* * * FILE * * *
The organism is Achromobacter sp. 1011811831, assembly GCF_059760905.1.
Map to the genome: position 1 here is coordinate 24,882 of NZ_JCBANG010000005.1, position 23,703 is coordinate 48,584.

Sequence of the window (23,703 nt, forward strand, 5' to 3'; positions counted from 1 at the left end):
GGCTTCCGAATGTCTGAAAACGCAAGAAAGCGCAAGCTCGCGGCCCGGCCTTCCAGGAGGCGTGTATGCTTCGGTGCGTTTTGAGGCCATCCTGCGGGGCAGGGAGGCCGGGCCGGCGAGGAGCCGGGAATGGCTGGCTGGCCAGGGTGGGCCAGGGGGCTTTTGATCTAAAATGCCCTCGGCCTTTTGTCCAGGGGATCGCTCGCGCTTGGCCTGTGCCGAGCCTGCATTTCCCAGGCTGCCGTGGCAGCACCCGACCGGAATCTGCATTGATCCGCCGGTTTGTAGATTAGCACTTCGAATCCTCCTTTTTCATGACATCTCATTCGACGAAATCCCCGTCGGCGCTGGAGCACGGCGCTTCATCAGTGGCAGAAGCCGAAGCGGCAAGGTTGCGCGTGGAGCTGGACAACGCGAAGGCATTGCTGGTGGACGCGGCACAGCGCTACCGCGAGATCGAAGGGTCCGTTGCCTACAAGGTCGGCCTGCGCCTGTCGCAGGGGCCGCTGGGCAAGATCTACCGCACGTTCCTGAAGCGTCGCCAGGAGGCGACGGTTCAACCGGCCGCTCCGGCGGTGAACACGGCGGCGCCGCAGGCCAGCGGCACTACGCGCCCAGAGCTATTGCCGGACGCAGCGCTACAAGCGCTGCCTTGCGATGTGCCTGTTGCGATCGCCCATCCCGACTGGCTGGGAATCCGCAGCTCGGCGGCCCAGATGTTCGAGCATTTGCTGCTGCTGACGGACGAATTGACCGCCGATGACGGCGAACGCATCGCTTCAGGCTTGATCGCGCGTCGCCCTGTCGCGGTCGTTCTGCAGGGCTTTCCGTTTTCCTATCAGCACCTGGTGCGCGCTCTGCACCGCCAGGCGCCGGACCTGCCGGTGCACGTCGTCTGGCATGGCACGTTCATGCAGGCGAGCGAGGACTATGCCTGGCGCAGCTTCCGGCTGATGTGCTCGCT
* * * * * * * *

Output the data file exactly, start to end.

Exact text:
The organism is Achromobacter sp. 1011811831, assembly GCF_059760905.1.
Map to the genome: position 1 here is coordinate 24,882 of NZ_JCBANG010000005.1, position 23,703 is coordinate 48,584.

Sequence of the window (23,703 nt, forward strand, 5' to 3'; positions counted from 1 at the left end):
GGCTTCCGAATGTCTGAAAACGCAAGAAAGCGCAAGCTCGCGGCCCGGCCTTCCAGGAGGCGTGTATGCTTCGGTGCGTTTTGAGGCCATCCTGCGGGGCAGGGAGGCCGGGCCGGCGAGGAGCCGGGAATGGCTGGCTGGCCAGGGTGGGCCAGGGGGCTTTTGATCTAAAATGCCCTCGGCCTTTTGTCCAGGGGATCGCTCGCGCTTGGCCTGTGCCGAGCCTGCATTTCCCAGGCTGCCGTGGCAGCACCCGACCGGAATCTGCATTGATCCGCCGGTTTGTAGATTAGCACTTCGAATCCTCCTTTTTCATGACATCTCATTCGACGAAATCCCCGTCGGCGCTGGAGCACGGCGCTTCATCAGTGGCAGAAGCCGAAGCGGCAAGGTTGCGCGTGGAGCTGGACAACGCGAAGGCATTGCTGGTGGACGCGGCACAGCGCTACCGCGAGATCGAAGGGTCCGTTGCCTACAAGGTCGGCCTGCGCCTGTCGCAGGGGCCGCTGGGCAAGATCTACCGCACGTTCCTGAAGCGTCGCCAGGAGGCGACGGTTCAACCGGCCGCTCCGGCGGTGAACACGGCGGCGCCGCAGGCCAGCGGCACTACGCGCCCAGAGCTATTGCCGGACGCAGCGCTACAAGCGCTGCCTTGCGATGTGCCTGTTGCGATCGCCCATCCCGACTGGCTGGGAATCCGCAGCTCGGCGGCCCAGATGTTCGAGCATTTGCTGCTGCTGACGGACGAATTGACCGCCGATGACGGCGAACGCATCGCTTCAGGCTTGATCGCGCGTCGCCCTGTCGCGGTCGTTCTGCAGGGCTTTCCGTTTTCCTATCAGCACCTGGTGCGCGCTCTGCACCGCCAGGCGCCGGACCTGCCGGTGCACGTCGTCTGGCATGGCACGTTCATGCAGGCGAGCGAGGACTATGCCTGGCGCAGCTTCCGGCTGATGTGCTCGCT